Consistent learning experiences provided to students with intellectual disabilities contribute to the permanence of their learning. Functional academic skills are essential for students to acquire in order to lead independent lives. The skill of pattern formation, which holds a significant place among early mathematical skills, is crucial in minimizing the challenges already faced by students with intellectual disabilities while learning mathematical concepts, given that these students encounter numerous difficulties in learning mathematics (Papic, 2007). "Due to its significance as a skill that needs to be acquired in the preschool special education curriculum, this skill holds importance for students with intellectual disabilities within the group of individuals with special needs. "The aim of this study is to investigate the effectiveness of fixed-time interval instruction in teaching pattern formation skills to students with mild intellectual disabilities. The concept of patterns, which falls within the scope of mathematical skills, is encountered in various aspects of daily life. This study was conducted with three students, aged 6-7, consisting of one male and two females. The research design utilized for this study is the single-subject research model, employing multiple baseline model across participants design.". The independent variable of the study is the presentation of pattern formation skills using the fixed-time interval instruction method, and the dependent variable is the highest level of accuracy achieved in completing target patterns. In the study, data on social validity, reliability, and effectiveness were collected. Linear graphs, a graphical analysis technique, were employed to analyze effectiveness and reliability data, while the analysis of social validity data was conducted qualitatively. As a result of the research, it was observed that the fixed-time interval instruction method was effective in teaching the concept of patterns to preschool children with mild intellectual disabilities, and students demonstrated success in the follow-up data collected in the 1st, 2nd, and 4th weeks. During the generalization sessions, it was also observed that students could generalize their pattern formation skills to different settings using colored covers. Parents and teachers reported that they observed success in participants' efforts related to the pattern concept.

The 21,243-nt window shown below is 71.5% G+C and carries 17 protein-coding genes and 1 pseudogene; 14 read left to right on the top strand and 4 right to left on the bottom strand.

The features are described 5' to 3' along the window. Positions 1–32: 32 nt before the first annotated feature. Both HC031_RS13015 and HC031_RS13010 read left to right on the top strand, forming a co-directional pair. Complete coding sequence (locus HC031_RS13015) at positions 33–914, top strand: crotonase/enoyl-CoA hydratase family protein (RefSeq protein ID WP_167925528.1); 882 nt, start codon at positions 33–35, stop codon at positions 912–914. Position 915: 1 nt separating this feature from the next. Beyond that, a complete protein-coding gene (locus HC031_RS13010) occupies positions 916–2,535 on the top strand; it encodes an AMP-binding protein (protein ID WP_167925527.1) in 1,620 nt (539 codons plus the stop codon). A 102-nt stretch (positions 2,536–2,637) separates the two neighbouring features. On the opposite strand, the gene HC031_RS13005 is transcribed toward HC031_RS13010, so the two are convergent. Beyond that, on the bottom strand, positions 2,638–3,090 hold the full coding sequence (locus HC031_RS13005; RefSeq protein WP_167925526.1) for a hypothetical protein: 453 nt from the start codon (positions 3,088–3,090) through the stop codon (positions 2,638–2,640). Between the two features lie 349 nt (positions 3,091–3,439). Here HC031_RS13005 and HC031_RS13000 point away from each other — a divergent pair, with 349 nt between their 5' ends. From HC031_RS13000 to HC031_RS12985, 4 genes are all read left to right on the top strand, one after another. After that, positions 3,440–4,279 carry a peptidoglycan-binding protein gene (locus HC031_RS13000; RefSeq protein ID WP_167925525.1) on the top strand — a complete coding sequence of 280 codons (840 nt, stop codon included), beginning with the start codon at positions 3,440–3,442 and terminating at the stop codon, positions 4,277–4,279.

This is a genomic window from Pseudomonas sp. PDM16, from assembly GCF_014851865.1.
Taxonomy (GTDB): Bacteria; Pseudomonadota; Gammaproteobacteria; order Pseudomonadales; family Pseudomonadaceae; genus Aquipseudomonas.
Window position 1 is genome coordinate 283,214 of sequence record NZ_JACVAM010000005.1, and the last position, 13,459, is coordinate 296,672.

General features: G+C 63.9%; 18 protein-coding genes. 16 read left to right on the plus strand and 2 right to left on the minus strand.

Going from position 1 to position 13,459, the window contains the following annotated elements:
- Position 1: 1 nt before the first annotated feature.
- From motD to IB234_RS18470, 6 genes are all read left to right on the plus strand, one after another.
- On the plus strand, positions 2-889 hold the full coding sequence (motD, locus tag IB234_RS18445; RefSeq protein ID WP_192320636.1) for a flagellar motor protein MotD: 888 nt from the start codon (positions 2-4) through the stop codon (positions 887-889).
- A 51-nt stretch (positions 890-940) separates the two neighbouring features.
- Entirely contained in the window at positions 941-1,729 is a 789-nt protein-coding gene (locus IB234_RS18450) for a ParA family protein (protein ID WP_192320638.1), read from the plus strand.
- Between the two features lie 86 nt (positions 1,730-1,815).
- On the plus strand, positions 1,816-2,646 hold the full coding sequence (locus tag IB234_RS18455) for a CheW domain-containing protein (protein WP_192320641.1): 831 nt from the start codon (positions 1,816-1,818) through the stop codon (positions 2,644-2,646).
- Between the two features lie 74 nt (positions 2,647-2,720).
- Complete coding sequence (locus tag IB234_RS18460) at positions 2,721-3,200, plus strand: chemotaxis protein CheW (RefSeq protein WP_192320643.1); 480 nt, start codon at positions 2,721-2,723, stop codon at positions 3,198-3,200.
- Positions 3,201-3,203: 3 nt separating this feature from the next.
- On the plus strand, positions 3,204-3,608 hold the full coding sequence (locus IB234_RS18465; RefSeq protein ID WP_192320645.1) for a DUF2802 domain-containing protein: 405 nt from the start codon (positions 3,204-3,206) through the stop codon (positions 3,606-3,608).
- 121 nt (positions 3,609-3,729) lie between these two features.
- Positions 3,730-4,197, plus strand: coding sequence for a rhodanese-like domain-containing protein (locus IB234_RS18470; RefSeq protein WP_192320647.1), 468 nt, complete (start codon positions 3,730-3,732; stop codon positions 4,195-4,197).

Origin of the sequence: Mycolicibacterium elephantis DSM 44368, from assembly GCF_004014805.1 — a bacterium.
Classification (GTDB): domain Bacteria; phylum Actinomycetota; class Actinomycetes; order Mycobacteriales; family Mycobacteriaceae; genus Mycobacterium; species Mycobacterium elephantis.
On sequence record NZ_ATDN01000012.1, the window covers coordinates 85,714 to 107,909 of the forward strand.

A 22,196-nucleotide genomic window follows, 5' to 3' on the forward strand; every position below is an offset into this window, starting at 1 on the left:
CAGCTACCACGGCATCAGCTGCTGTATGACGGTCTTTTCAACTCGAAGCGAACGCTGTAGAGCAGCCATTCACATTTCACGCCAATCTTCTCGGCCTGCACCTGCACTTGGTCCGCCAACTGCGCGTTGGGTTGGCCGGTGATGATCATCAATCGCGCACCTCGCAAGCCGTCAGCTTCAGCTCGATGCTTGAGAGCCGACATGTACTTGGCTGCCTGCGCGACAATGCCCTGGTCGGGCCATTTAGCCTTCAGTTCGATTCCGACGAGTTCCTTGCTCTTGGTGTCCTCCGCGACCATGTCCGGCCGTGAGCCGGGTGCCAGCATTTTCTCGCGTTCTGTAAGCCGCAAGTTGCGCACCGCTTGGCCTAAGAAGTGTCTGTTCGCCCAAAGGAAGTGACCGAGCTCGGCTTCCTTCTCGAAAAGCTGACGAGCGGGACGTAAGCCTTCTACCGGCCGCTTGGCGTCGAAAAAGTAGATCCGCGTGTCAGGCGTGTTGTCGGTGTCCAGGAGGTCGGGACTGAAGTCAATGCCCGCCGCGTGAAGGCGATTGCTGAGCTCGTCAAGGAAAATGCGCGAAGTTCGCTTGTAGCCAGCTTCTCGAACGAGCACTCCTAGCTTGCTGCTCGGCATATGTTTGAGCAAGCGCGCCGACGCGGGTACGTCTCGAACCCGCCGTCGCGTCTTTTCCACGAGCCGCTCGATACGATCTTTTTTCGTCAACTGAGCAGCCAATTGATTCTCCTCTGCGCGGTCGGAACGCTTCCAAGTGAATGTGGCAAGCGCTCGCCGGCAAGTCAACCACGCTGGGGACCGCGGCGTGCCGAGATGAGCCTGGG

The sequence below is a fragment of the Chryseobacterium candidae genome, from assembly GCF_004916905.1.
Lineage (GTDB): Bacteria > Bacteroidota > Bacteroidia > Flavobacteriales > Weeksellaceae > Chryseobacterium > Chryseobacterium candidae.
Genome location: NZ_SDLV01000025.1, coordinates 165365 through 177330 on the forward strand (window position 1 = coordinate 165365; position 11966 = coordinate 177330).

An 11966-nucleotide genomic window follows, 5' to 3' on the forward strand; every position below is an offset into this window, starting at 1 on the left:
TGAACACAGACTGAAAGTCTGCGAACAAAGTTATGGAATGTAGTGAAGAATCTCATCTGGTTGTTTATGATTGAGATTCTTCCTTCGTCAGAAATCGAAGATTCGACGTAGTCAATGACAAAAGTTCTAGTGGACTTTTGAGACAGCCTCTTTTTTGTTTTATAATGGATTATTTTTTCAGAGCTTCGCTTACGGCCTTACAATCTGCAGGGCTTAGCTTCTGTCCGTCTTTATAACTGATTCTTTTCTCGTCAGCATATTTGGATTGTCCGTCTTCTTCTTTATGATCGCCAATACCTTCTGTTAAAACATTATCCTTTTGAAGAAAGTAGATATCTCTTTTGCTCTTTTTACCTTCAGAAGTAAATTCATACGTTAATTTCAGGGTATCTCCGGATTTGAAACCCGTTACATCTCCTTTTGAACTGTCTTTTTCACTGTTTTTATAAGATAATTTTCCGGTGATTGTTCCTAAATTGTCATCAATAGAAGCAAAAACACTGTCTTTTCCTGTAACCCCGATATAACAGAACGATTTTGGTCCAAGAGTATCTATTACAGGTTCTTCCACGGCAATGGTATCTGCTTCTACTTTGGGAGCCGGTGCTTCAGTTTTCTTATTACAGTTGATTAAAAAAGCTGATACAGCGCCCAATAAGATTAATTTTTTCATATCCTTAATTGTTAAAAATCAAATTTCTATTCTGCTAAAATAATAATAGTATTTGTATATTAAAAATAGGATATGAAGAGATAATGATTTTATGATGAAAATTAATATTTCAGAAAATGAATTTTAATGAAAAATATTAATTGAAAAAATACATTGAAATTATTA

Pattern formation skill, intellectual disability, fixed-time interval instruction